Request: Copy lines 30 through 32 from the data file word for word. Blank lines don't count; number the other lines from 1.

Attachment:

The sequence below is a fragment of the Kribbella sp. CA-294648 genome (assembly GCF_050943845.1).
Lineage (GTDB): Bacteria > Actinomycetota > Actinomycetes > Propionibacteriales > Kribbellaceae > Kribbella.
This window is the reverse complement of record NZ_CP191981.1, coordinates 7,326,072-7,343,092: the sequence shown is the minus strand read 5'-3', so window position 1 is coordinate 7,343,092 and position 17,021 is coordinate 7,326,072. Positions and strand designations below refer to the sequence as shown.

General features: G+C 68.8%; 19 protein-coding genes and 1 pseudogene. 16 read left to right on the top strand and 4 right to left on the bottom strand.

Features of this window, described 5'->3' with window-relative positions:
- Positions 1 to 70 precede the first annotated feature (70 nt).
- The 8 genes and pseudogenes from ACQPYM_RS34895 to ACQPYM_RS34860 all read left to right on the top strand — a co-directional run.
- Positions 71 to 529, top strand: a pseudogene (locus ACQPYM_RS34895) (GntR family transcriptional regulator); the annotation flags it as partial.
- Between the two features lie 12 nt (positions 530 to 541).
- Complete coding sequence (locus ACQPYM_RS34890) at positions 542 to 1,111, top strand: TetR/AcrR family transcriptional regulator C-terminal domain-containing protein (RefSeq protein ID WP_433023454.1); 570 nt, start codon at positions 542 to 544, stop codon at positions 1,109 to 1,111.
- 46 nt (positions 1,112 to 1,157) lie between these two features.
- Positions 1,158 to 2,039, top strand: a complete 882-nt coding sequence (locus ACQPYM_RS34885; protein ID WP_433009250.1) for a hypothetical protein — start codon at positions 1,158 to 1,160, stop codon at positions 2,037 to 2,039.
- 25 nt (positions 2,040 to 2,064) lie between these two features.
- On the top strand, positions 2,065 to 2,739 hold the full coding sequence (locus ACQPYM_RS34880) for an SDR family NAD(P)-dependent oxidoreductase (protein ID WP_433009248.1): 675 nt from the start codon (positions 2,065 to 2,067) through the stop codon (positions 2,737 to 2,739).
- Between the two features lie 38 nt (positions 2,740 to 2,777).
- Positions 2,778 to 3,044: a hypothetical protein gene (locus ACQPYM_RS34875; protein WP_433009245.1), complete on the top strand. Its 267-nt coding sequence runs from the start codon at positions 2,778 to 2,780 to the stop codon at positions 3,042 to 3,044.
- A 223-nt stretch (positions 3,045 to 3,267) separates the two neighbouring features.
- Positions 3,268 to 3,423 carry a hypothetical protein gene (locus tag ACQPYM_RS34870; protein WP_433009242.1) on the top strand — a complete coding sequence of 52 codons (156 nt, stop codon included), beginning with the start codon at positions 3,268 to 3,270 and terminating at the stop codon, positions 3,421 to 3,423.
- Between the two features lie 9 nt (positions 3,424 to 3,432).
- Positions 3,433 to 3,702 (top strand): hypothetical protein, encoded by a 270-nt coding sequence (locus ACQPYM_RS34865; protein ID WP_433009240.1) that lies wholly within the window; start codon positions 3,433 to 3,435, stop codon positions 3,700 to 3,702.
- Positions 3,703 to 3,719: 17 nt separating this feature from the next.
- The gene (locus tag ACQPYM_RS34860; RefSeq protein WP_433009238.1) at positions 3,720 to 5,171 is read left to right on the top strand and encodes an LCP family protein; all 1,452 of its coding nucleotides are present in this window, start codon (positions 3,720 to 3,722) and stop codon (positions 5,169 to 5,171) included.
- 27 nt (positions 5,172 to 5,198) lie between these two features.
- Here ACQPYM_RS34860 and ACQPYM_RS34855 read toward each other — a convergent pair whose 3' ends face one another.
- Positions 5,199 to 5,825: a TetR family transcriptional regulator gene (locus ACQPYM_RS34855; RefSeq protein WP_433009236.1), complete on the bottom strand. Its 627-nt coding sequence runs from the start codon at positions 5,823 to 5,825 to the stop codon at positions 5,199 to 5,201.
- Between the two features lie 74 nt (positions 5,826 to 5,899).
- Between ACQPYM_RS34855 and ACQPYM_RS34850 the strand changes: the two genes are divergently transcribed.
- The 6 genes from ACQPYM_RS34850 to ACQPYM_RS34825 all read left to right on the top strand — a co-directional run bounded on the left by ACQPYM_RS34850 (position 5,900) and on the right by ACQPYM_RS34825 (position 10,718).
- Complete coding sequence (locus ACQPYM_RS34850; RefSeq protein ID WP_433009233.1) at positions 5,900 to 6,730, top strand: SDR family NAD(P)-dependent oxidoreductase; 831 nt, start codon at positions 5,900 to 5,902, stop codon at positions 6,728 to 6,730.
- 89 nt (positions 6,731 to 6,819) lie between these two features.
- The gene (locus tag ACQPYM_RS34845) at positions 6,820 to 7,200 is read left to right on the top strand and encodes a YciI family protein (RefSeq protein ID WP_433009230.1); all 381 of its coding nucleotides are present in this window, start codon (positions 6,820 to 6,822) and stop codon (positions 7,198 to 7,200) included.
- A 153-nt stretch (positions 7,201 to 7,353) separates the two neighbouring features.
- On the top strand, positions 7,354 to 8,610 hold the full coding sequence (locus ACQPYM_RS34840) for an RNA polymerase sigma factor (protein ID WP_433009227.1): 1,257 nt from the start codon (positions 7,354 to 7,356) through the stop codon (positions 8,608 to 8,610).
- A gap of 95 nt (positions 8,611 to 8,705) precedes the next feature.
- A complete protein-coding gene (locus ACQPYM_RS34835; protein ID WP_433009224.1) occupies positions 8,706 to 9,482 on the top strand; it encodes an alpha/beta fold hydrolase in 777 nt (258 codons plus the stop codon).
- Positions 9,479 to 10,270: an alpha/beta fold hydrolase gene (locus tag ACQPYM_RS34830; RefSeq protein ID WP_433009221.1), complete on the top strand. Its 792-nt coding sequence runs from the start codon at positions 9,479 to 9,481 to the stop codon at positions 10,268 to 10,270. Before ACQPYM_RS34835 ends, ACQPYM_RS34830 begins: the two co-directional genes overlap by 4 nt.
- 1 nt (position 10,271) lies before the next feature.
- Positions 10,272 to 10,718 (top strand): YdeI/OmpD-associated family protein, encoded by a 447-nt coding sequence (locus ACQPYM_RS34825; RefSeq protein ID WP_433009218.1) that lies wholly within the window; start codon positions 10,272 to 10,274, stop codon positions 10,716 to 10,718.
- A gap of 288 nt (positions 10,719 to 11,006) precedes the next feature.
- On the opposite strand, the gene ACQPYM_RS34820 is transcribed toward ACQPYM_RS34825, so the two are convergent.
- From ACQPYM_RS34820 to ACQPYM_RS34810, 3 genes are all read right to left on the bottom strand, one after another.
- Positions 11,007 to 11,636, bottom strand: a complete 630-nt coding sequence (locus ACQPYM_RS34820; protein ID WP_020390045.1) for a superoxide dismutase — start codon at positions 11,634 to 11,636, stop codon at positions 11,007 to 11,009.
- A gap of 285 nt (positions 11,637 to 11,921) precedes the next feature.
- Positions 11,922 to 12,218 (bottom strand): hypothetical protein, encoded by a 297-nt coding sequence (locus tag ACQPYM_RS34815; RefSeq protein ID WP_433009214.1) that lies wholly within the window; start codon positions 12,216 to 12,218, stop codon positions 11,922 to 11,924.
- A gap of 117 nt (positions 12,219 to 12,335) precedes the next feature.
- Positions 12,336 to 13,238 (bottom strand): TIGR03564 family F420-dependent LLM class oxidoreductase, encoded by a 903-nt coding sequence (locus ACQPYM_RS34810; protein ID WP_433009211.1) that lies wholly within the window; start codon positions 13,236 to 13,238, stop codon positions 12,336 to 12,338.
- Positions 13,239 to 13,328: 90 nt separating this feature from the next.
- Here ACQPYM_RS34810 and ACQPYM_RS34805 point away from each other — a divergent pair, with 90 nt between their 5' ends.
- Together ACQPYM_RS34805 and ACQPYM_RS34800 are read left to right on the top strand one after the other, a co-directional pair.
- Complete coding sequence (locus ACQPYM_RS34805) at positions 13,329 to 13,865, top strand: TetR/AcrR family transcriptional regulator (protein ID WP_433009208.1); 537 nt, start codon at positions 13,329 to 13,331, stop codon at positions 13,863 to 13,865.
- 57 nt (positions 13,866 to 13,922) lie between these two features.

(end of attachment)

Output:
- 89 nt (positions 6,731 to 6,819) lie between these two features.
- The gene (locus tag ACQPYM_RS34845) at positions 6,820 to 7,200 is read left to right on the top strand and encodes a YciI family protein (RefSeq protein ID WP_433009230.1); all 381 of its coding nucleotides are present in this window, start codon (positions 6,820 to 6,822) and stop codon (positions 7,198 to 7,200) included.
- A 153-nt stretch (positions 7,201 to 7,353) separates the two neighbouring features.